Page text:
Technology and data are revolutionizing basketball, from the style of play to how players train and workout.
But some of the big innovations in data that are driving more conversations and interest in the NBA and men’s basketball haven’t made their way to the women’s game. Sue Bird wants that to change.
At the 2017 GeekWire Sports Tech Summit, the WNBA legend and Seattle Storm star said the volume of stats available for fans and players of the WNBA just doesn’t stack up to the NBA. Bird wants to see the same level of statistics available for past and present WNBA players as well. That way, a fan can compare between legends like Cheryl Miller and current stars like Breanna Stewart.
“It starts conversations and that’s what our league needs, it needs to be talked about, and that’s how you get it out there and get people to be involved and become fans,” Bird said.
NFL players get instant feedback on their play via Microsoft Surfaces, and NBA coaching staffs hand players tablets when they sub out of the game to get a second look at what they just experienced. But this is lacking in the WNBA, mostly for financial reasons.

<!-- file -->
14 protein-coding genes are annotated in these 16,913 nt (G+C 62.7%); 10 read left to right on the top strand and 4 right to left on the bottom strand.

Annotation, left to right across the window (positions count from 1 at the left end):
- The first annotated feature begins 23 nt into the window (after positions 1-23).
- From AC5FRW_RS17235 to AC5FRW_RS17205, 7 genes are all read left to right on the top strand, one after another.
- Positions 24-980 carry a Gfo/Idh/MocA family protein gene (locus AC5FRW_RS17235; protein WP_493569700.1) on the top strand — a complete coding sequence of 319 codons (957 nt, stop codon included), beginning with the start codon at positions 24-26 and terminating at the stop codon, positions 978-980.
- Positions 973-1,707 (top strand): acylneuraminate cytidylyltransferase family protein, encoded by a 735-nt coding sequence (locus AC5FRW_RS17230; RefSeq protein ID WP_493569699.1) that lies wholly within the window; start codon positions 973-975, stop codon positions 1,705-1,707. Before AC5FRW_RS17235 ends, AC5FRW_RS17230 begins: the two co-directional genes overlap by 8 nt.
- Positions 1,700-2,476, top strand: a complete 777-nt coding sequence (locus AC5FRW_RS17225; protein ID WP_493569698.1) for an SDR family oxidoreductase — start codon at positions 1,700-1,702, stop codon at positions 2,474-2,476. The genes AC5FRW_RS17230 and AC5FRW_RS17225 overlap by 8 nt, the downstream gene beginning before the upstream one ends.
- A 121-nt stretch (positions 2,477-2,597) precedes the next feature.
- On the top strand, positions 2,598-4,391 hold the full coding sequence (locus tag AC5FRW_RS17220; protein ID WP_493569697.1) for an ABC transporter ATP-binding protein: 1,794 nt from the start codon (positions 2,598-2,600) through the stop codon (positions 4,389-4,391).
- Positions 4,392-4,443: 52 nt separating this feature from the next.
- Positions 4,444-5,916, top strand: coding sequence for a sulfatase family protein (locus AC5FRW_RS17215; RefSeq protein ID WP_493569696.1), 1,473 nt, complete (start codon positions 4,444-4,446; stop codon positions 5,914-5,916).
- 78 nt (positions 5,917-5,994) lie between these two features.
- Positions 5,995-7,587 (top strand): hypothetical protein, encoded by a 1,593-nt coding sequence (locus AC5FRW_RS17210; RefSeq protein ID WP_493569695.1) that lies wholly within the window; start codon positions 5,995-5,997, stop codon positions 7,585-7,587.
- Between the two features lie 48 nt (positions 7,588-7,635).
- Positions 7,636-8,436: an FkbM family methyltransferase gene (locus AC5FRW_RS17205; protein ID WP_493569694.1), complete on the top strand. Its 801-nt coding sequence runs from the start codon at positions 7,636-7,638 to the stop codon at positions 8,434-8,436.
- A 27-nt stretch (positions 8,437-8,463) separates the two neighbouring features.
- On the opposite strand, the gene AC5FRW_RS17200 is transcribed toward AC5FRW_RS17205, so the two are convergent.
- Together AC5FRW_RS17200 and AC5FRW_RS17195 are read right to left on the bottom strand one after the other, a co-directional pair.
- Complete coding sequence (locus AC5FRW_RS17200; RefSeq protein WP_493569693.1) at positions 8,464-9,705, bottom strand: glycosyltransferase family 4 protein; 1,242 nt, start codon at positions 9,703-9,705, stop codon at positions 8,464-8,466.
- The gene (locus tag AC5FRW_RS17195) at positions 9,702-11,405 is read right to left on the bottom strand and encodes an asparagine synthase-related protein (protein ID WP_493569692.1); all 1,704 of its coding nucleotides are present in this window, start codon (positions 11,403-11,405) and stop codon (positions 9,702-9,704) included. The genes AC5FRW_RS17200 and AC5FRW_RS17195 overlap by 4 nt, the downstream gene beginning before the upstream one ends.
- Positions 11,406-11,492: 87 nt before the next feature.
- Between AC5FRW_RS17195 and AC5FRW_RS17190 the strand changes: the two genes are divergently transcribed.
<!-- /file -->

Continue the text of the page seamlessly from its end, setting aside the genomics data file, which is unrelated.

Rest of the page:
“We don’t have necessarily the means to have some of that technology in our every day,” Bird said. “I don’t think you’re going to see any of us with an iPad on the bench any time soon.”
As the tech continues to improve, Bird sees opportunities in virtual reality. In the offseason, she practices against players without the same level of basketball knowledge as WNBA pros so she’s not getting the full experience. Bird imagined a world where she could put on some VR goggles, and play simulated games against her rivals and customize the game situations in order to work on specifics aspects of her game.
“To go out and play against a WNBA team but dictate the whole scenario to things I need to work on — so I’m always shooting, basically — and figure that out, that would be amazing,” Bird said.